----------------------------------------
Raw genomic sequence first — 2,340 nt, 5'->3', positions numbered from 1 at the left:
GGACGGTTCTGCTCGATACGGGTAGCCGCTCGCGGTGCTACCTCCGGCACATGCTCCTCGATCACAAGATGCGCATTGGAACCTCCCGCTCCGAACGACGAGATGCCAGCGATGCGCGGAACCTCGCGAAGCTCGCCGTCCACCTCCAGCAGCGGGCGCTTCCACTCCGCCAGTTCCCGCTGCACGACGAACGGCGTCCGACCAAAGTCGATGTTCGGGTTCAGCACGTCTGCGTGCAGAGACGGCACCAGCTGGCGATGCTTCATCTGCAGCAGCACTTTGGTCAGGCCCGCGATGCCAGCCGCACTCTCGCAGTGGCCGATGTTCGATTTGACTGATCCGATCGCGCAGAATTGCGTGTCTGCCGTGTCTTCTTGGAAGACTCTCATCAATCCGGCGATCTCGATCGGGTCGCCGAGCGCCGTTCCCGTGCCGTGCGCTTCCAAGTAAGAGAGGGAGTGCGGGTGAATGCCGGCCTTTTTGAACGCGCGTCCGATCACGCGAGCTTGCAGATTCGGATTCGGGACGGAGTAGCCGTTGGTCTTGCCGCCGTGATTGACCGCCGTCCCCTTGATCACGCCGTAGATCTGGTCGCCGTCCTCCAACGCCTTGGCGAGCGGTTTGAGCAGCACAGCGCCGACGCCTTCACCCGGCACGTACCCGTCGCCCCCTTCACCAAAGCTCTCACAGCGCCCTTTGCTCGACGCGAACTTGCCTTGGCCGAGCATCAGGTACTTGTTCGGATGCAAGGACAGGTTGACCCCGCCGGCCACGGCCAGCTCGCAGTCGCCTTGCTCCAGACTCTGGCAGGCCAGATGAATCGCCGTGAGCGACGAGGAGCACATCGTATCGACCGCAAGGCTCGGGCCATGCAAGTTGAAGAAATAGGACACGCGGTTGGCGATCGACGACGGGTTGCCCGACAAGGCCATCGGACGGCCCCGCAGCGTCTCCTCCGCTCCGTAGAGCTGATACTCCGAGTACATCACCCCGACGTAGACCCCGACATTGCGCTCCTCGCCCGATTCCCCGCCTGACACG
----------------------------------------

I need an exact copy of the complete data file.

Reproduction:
Raw genomic sequence first — 2,340 nt, 5'->3', positions numbered from 1 at the left:
GGACGGTTCTGCTCGATACGGGTAGCCGCTCGCGGTGCTACCTCCGGCACATGCTCCTCGATCACAAGATGCGCATTGGAACCTCCCGCTCCGAACGACGAGATGCCAGCGATGCGCGGAACCTCGCGAAGCTCGCCGTCCACCTCCAGCAGCGGGCGCTTCCACTCCGCCAGTTCCCGCTGCACGACGAACGGCGTCCGACCAAAGTCGATGTTCGGGTTCAGCACGTCTGCGTGCAGAGACGGCACCAGCTGGCGATGCTTCATCTGCAGCAGCACTTTGGTCAGGCCCGCGATGCCAGCCGCACTCTCGCAGTGGCCGATGTTCGATTTGACTGATCCGATCGCGCAGAATTGCGTGTCTGCCGTGTCTTCTTGGAAGACTCTCATCAATCCGGCGATCTCGATCGGGTCGCCGAGCGCCGTTCCCGTGCCGTGCGCTTCCAAGTAAGAGAGGGAGTGCGGGTGAATGCCGGCCTTTTTGAACGCGCGTCCGATCACGCGAGCTTGCAGATTCGGATTCGGGACGGAGTAGCCGTTGGTCTTGCCGCCGTGATTGACCGCCGTCCCCTTGATCACGCCGTAGATCTGGTCGCCGTCCTCCAACGCCTTGGCGAGCGGTTTGAGCAGCACAGCGCCGACGCCTTCACCCGGCACGTACCCGTCGCCCCCTTCACCAAAGCTCTCACAGCGCCCTTTGCTCGACGCGAACTTGCCTTGGCCGAGCATCAGGTACTTGTTCGGATGCAAGGACAGGTTGACCCCGCCGGCCACGGCCAGCTCGCAGTCGCCTTGCTCCAGACTCTGGCAGGCCAGATGAATCGCCGTGAGCGACGAGGAGCACATCGTATCGACCGCAAGGCTCGGGCCATGCAAGTTGAAGAAATAGGACACGCGGTTGGCGATCGACGACGGGTTGCCCGACAAGGCCATCGGACGGCCCCGCAGCGTCTCCTCCGCTCCGTAGAGCTGATACTCCGAGTACATCACCCCGACGTAGACCCCGACATTGCGCTCCTCGCCCGATTCCCCGCCTGACACG